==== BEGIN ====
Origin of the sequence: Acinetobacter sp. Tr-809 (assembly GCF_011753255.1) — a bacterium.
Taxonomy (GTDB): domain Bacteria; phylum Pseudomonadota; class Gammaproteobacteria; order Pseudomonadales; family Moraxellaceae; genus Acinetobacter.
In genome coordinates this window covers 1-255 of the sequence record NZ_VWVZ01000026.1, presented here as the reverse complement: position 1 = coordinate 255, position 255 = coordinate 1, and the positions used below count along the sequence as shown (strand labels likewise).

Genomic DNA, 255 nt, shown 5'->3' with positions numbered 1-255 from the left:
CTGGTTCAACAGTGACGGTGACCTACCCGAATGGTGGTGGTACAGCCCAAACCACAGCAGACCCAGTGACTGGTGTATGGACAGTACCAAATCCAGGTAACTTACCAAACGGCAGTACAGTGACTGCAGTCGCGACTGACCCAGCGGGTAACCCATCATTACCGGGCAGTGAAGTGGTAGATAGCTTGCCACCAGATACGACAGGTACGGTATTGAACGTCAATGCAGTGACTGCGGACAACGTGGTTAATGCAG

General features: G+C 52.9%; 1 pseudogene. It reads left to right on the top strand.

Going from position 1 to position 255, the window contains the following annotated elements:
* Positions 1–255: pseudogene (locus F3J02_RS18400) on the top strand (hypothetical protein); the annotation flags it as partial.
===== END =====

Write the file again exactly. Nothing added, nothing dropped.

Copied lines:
Origin of the sequence: Acinetobacter sp. Tr-809 (assembly GCF_011753255.1) — a bacterium.
Taxonomy (GTDB): domain Bacteria; phylum Pseudomonadota; class Gammaproteobacteria; order Pseudomonadales; family Moraxellaceae; genus Acinetobacter.
In genome coordinates this window covers 1-255 of the sequence record NZ_VWVZ01000026.1, presented here as the reverse complement: position 1 = coordinate 255, position 255 = coordinate 1, and the positions used below count along the sequence as shown (strand labels likewise).

Genomic DNA, 255 nt, shown 5'->3' with positions numbered 1-255 from the left:
CTGGTTCAACAGTGACGGTGACCTACCCGAATGGTGGTGGTACAGCCCAAACCACAGCAGACCCAGTGACTGGTGTATGGACAGTACCAAATCCAGGTAACTTACCAAACGGCAGTACAGTGACTGCAGTCGCGACTGACCCAGCGGGTAACCCATCATTACCGGGCAGTGAAGTGGTAGATAGCTTGCCACCAGATACGACAGGTACGGTATTGAACGTCAATGCAGTGACTGCGGACAACGTGGTTAATGCAG

General features: G+C 52.9%; 1 pseudogene. It reads left to right on the top strand.

Going from position 1 to position 255, the window contains the following annotated elements:
* Positions 1–255: pseudogene (locus F3J02_RS18400) on the top strand (hypothetical protein); the annotation flags it as partial.